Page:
RE: “At this rate, bakeries will run out of cakes” (The New Times, October 31).
The comments about the public service and labour minister’s statement suggest she is contemptuous of the Rwandan youth. I don’t see how that conclusion can be arrived at, going by her comments alone.
There are two core statements in her quote: “Anyone who is hungry will create a job” and “Those who create jobs don’t do it for the sake of the leaders”. The first part deals with necessity as the motivator for economic self-empowerment while the second deals with what in Nigeria we refer to as “eye-service”, i.e. doing things for show, for applause...
I understand the sentiment behind these two components. I partially disagree with the first, and completely agree with the second. Yes, those who create jobs do it for profit, not for eye-service. The private sector is a profit-driven world. If it does not benefit them to create a job for you, the job will not be created.
Rwanda is not yet an ideal environment, though — it is a journey. In African countries, the reality is “most who are hungry, who cannot get a job, and who cannot create a job, or who cannot sustain themselves sufficiently with their job, tend to turn to crime”. This is why I view unemployment as a national security issue.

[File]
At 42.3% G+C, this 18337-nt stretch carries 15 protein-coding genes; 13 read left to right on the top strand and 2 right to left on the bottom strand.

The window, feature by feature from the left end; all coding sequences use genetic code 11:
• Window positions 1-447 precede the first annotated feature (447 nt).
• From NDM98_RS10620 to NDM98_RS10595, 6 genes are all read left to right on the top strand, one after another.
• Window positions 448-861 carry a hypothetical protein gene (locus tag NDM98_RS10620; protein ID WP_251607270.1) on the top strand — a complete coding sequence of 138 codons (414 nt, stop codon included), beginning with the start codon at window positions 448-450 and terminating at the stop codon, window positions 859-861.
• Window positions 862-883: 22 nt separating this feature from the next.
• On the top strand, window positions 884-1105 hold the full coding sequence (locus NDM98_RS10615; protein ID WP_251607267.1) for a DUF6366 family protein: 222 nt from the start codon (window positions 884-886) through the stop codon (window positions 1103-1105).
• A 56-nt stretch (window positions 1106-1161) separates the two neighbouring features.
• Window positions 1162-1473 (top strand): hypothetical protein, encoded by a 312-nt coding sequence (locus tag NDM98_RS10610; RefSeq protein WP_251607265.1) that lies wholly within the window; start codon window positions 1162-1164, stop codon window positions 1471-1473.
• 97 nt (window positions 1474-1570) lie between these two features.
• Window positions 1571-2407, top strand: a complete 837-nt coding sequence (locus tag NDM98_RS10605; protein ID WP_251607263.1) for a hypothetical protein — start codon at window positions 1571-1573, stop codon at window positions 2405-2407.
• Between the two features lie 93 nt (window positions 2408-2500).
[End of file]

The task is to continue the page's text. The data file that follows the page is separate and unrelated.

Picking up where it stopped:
Employment is not and should not be within the scope of a labour ministry. The root of the drama here is the misconception that it is the task of the minister in charge labour to provide employment to the youth. This is a naive view, to put it mildly.
Spending over week criticising the minister for her comments will not bring anybody who is unemployed closer to gaining employment or self-employment. All it serves is to vent frustrations. Nothing more.
There are cries to reform that ministry, but to what end? Based on which specifics? Will the desired reform somehow be such that the day all the unemployed Rwandans will wake up to the magnificence of 100 per cent national employment? How?
Employment should be removed from the ministry in charge of labour, taken out of the ministerial governance structure and moved into the fundamental scope of a national employment agency, autonomous of the labor ministry, and headed by a cabinet-level position.
I know how extremely difficult it is to find employment in Rwanda. It is understandable that this leads to tempers flaring and emotions getting the better of people. But once the smoke clears, what is it that needs to be done, beyond agitating rhetoric?
What are the structures, processes and frameworks that need to be developed and implemented? Rwanda is primarily an agrarian economy. The majority of Rwanda’s workforce operates outside of the formal economy. Billions in tax revenue is not being realised because of this. This contributes to unemployment.
We are trying to leapfrog from an agrarian society to an ICT-powered knowledge-based economy. The success of such a national economic undertaking is ultimately measured in how many Rwandans are successfully transitioned from a farming community to a knowledge-based middle-income economy, where agriculture is a regionally relevant and modern industry.
This is the biggest and most important project since the liberation of Rwanda